Reducing morbidity from insertion of chest drainsBMJ 1997; 315 doi: https://doi.org/10.1136/bmj.315.7103.313 (Published 02 August 1997) Cite this as: BMJ 1997;315:313
Clamping may be appropriate to prevent discomfort and reduce risk of oedema
- Marcia Hall, Senior registrar in medical oncologya,
- Alison Jones, Consultant in medical oncologya
- a Royal Free Hospital, London NW3 2QG
- b Glenfield Hospital, Leicester LE3 9QP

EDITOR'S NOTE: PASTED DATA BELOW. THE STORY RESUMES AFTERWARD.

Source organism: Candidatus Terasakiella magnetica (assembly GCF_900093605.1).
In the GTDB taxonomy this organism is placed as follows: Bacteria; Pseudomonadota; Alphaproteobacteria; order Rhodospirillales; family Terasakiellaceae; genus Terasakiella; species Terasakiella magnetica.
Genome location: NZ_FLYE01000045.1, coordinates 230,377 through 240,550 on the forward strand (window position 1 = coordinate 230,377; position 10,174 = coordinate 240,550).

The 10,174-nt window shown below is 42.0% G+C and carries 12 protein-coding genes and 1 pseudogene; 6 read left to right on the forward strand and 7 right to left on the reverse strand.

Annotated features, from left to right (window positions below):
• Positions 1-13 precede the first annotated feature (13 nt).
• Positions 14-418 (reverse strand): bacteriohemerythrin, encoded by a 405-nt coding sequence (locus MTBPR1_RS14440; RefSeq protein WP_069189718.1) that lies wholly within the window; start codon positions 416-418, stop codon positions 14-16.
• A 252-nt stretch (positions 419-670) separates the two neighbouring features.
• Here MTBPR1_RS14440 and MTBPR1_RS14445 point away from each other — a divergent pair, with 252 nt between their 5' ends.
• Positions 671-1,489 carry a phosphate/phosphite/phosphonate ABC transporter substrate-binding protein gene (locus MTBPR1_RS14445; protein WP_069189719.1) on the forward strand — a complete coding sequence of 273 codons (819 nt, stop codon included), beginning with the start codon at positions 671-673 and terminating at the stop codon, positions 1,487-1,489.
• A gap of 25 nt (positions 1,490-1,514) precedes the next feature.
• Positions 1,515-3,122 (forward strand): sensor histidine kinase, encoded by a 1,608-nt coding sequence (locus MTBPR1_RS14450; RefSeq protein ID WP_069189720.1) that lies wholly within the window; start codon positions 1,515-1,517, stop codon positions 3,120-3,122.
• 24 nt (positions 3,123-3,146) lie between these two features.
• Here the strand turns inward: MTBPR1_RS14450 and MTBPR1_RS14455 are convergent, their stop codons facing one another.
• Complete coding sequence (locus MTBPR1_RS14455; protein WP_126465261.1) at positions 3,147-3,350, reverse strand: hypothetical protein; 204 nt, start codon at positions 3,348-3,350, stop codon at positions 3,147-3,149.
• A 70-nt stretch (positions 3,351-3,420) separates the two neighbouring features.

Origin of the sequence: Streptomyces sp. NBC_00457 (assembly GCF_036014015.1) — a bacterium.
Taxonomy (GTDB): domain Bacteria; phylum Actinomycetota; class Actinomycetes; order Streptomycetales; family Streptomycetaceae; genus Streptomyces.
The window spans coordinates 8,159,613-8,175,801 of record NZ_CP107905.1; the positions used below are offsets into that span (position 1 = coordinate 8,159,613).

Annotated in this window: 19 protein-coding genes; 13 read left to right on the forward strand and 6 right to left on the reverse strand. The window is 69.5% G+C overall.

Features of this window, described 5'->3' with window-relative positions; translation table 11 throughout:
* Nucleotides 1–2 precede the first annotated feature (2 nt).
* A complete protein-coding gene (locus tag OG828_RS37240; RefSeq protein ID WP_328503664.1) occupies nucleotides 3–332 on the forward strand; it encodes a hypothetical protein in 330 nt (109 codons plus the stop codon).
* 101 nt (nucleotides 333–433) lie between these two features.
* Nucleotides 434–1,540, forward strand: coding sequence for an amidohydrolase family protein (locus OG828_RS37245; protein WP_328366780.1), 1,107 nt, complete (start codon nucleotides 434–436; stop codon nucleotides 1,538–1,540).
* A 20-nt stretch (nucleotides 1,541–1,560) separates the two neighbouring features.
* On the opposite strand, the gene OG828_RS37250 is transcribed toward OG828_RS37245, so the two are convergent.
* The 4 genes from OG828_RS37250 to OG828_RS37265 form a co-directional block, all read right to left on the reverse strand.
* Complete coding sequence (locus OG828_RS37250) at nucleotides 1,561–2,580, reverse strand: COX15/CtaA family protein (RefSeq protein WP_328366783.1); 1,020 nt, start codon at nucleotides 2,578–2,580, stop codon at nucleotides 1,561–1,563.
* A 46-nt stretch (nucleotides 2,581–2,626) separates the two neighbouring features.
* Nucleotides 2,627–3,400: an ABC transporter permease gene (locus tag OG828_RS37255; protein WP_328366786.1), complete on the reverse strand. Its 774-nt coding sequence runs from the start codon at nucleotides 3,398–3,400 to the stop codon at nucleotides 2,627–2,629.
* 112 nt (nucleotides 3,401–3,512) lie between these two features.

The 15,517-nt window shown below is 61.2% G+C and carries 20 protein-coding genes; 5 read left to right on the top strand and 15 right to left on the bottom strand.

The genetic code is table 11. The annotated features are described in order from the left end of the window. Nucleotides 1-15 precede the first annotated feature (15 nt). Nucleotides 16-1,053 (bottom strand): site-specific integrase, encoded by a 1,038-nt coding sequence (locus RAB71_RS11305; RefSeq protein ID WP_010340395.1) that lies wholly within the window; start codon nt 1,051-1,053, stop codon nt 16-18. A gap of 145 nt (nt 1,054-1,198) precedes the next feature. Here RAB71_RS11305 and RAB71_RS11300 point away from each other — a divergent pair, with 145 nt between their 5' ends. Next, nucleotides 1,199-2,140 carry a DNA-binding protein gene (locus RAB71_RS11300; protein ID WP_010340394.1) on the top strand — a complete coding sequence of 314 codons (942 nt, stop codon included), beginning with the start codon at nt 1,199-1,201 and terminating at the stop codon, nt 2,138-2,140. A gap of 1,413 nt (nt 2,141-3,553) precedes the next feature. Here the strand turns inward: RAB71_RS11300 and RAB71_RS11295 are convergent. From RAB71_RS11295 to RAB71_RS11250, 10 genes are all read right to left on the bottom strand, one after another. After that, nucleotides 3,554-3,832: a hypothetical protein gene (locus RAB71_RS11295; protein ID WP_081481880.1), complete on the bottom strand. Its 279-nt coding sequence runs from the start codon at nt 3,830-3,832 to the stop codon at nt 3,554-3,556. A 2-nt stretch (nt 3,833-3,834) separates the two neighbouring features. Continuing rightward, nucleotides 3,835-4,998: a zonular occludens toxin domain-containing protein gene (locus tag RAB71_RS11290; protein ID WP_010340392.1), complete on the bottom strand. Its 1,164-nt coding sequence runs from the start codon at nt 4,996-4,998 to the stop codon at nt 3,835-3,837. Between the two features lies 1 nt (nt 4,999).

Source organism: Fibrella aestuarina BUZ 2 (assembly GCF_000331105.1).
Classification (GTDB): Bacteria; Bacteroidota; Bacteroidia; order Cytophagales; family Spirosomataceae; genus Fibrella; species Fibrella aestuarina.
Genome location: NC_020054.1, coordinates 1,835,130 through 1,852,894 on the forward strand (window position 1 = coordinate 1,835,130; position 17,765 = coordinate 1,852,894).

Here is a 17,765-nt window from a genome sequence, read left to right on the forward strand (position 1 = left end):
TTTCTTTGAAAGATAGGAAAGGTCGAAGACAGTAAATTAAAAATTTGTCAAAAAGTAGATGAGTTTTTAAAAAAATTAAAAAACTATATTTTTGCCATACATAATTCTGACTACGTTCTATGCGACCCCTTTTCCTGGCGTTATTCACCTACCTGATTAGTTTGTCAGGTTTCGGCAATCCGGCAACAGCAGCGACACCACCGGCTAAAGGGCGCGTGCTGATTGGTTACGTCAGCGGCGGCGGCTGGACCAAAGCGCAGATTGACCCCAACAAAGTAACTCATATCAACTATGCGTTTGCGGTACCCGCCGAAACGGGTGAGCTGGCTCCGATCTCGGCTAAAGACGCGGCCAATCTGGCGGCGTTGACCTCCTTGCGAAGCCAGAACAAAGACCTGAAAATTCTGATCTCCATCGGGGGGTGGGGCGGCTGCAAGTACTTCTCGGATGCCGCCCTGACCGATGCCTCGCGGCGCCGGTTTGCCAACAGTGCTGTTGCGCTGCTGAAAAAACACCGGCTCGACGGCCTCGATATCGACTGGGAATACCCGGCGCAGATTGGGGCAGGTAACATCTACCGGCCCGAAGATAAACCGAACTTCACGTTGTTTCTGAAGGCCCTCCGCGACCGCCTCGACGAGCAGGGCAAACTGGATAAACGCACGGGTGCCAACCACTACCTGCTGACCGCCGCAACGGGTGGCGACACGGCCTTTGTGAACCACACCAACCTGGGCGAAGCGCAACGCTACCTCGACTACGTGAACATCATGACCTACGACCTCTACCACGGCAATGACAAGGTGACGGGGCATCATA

Editor—Jonathan Hyde and colleagues' description of the insertion of chest drains was both clear and helpful.1 The authors state, however, that there is no definite indication for clamping a chest drain.
In our oncology practice most drains are inserted to drain pleural effusions. Large pleural effusions drain rapidly, and most patients experience considerable discomfort, with chest tightness and coughing. In addition, removing a large collection of either air or fluid from the pleural cavity carries a recognised risk of inducing pulmonary oedema, which has been reported as occasionally fatal.2 3 4 The …
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